We are EVE, a team of researchers from the Brigham Young University Perception, Control, and Cognition Laboratory, and we've been accepted to the Amazon Alexa Prize Challenge.
As one of eight university teams tasked with the challenge to create a conversational AI system for Amazon's Alexa, we are building a fully functioning socialbot that you can hold a real conversation with.
EVE stands for Emotive Adversarial Ensembles, a combination of machine learning terms that describe her overall structure. Eve attempts to express and interpret emotion using a group of response generators, called an ensemble, that help her decide what to say. The word adversarial does not describe her personality, but rather is a reference to the way her component neural networks will be trained.
Nancy F. - Team leader
Nancy is a PhD student with an emphasis in knowledge representation, automated decision-making, and cognitive systems. Born and raised in Livermore, California, she has also lived in Utah and Germany, where she worked on solar yield calculation software for photovoltaic systems. Her research on common-sense knowledge extraction was recently featured on Live Science, ACM TechNews, and TechCrunch.
In addition to work published at IJCAI, NIPS, ICRA and other peer-reviewed conferences, Nancy also enjoys writing science fiction, and has written on request for TOR Books, MIT’s Technology Review, and the Dark Expanse online strategy game. Her novelette "That Undiscovered Country" received the Jim Baen Memorial Award, which was jointly created by Baen Books and the National Space Society to honor the role played by science fiction in advancing real-world science.
I am a computational mathematician that specializes in machine learning. I love answering tough questions with data. I have a particular interest in high performance computing, natural language processing, and intelligent visualizations. I have experience in applications of deep learning to socially beneficial projects (e.g., hearing aids and medical imaging).
Ben is a student and research scientist with a passion for teaching others and sharing his skills. He was the founder of 3 robotics clubs, a member of the team that won the IEEE CIG 2016 & 2017 Artificial Text Adventurer Competition, and a Flight Director at the Christa McAuliffe Space Education Center. In 2017 he published papers at NIPS and IJCAI on Affordance Extraction via Word Embeddings and Informing Action Primitives Through Free-Form Text. His current work in the Perception, Control, and Cognition laboratory at Brigham Young University focuses on emergent communication protocols for acquisition of symbol groundings.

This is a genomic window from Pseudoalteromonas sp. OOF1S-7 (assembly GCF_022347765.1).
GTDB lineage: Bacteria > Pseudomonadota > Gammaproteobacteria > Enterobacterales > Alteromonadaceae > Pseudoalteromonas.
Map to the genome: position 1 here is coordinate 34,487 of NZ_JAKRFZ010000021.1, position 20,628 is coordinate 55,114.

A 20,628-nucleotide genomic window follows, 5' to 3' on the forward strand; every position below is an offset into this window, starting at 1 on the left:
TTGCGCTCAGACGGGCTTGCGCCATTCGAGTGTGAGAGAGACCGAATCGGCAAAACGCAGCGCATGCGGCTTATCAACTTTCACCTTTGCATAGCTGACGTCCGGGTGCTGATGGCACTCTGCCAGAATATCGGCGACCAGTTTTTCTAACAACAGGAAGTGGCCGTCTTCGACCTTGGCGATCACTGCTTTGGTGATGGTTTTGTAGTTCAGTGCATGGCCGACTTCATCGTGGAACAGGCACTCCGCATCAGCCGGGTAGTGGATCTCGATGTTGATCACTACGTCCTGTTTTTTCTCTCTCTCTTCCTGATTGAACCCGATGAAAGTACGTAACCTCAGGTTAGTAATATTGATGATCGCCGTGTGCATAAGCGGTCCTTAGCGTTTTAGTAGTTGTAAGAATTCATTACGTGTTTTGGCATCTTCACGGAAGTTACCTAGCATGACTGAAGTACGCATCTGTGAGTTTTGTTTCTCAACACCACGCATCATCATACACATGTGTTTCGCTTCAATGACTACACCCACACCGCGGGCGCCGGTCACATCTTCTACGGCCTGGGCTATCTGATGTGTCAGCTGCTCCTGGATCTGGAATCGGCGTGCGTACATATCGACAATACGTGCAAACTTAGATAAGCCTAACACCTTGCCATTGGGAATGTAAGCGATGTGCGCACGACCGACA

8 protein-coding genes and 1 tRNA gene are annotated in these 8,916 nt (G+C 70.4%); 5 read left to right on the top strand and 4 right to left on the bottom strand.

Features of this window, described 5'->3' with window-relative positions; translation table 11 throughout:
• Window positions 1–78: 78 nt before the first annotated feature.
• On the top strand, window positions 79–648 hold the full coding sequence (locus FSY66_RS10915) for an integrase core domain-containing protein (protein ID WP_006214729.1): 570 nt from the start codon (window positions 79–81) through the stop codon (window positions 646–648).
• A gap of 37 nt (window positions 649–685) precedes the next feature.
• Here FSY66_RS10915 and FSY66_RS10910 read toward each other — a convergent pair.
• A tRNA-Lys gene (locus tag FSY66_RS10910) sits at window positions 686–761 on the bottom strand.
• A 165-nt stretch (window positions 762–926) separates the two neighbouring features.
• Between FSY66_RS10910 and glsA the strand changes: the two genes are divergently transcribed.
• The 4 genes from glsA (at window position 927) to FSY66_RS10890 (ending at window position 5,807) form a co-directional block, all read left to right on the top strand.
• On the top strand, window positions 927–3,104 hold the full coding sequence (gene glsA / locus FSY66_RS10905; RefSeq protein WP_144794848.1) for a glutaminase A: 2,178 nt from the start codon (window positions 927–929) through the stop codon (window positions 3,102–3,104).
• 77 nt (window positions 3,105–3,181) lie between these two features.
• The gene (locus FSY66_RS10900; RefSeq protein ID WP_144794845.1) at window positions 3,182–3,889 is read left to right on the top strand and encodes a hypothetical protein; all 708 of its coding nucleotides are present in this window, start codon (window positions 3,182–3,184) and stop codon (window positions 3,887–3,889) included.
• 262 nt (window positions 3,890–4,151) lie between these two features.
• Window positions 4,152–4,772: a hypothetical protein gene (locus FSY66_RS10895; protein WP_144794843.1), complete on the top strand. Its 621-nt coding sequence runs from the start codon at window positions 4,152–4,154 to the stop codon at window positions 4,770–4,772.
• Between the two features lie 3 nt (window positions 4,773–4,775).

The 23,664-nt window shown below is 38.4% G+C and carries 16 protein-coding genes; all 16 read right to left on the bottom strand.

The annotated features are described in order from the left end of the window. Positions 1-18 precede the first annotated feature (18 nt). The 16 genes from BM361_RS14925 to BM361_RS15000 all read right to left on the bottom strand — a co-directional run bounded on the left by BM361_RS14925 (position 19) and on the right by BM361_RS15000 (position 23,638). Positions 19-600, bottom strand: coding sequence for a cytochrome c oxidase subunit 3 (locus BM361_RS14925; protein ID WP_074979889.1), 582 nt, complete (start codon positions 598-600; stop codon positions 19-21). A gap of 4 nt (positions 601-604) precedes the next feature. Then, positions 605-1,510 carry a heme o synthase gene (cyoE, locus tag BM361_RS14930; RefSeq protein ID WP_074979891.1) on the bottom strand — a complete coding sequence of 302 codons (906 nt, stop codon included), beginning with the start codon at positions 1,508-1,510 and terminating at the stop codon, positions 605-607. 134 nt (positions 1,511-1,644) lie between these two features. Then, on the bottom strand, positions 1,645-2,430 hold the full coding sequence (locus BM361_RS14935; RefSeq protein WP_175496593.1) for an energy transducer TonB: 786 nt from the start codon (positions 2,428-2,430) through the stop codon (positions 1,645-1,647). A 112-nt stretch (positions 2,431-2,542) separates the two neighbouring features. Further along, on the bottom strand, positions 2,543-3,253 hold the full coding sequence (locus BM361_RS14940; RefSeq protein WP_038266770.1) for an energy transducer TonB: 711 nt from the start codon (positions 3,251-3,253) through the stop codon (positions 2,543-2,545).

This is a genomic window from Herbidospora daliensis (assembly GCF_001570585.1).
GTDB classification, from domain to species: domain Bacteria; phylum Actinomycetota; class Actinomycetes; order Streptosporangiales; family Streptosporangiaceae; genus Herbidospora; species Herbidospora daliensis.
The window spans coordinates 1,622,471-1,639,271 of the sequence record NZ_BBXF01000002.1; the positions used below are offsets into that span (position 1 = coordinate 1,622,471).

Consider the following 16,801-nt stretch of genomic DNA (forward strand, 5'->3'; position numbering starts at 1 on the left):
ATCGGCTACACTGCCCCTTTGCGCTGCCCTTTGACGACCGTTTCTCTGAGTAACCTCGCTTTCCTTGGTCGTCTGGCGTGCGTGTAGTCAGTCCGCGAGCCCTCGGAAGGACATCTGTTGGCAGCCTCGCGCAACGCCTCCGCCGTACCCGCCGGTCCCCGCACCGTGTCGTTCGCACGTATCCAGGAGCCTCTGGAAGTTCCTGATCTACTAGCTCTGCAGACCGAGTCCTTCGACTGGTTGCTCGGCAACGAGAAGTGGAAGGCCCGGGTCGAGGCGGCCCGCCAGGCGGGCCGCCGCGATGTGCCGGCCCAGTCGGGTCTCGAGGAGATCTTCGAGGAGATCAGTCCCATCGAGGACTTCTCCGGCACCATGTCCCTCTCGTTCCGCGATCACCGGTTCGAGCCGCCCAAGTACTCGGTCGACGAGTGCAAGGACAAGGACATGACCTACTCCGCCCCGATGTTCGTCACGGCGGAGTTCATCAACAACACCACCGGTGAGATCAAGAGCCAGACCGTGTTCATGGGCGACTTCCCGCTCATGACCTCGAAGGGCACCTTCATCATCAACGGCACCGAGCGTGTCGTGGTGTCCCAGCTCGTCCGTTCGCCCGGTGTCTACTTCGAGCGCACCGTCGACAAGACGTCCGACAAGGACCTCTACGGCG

Daniel is a master's student at BYU with a gnawing urge to perform linguistic gymnastics. Last year he worked with a group building a system that would generate poetry using word embeddings. Since then, he was an integral part of the team that won the 2016 and 2017 IEEE CIG Text-based Adventure AI competition, and has both studied implementations of Word2Vec, skip-thought vectors, RNNs, and GANs. Daniel is an avid hiker and a collector of fantasy books and vinyl records.
Tyler has been conducting Deep Learning research since 2015. During this time he has proven his ability to read, understand, and reproduce cutting-edge research papers working at the Perception, Cognition, and Control research lab at BYU. Tyler's research has pushed the boundaries of human knowledge with innovative experiments in depth map processing. He has also gained a lot of practical knowledge through multiple software engineering internships with Microsoft and working as a research scientist doing deep learning and computer vision for an insurance drone company, Loveland Innovations. He is currently working on modeling cognition for NLP using probablisitic programming. He is ambitious and motivated to build models that will help solve real world problems.
William is a CS master's student and research scientist at BYU. His research focuses on the intersection of computer systems and machine learning. His work experience includes building and maintaining fault tolerant massively parallel systems for BYU Supercomputing and building a distributed speech to text pipeline and a speech/text analytics engine at an AI centric startup for the past two years.
Zachary is an undergraduate studying Applied Computational Mathematics with an emphasis in Computer Science. He is currently employed by the Perception, Control, and Cognition Lab (PCCL) at Brigham Young University and recently co-authored on an academic paper which was published in the Conference on Robot Learning (CoRL) 2017. The paper introduces an algorithm for increasing an autonomous agent's accuracy in analogical reasoning tasks using natural language word embeddings. Moving forward, Zachary is interested in utilizing unsupervised learning methods to reduce the amount of necessary training data for machine learning algorithms, as well as research in emergent communication protocols.
David Wingate - Faculty advisor
David Wingate is an Assistant Professor at Brigham Young University and the faculty administrator of the Perception, Control and Cognition laboratory. His research interests lie at the intersection of perception, control and learning. Specific interests include probabilistic programming, probabilistic modeling (particularly with structured Bayesian nonparametrics), reinforcement learning, dynamical systems modeling, information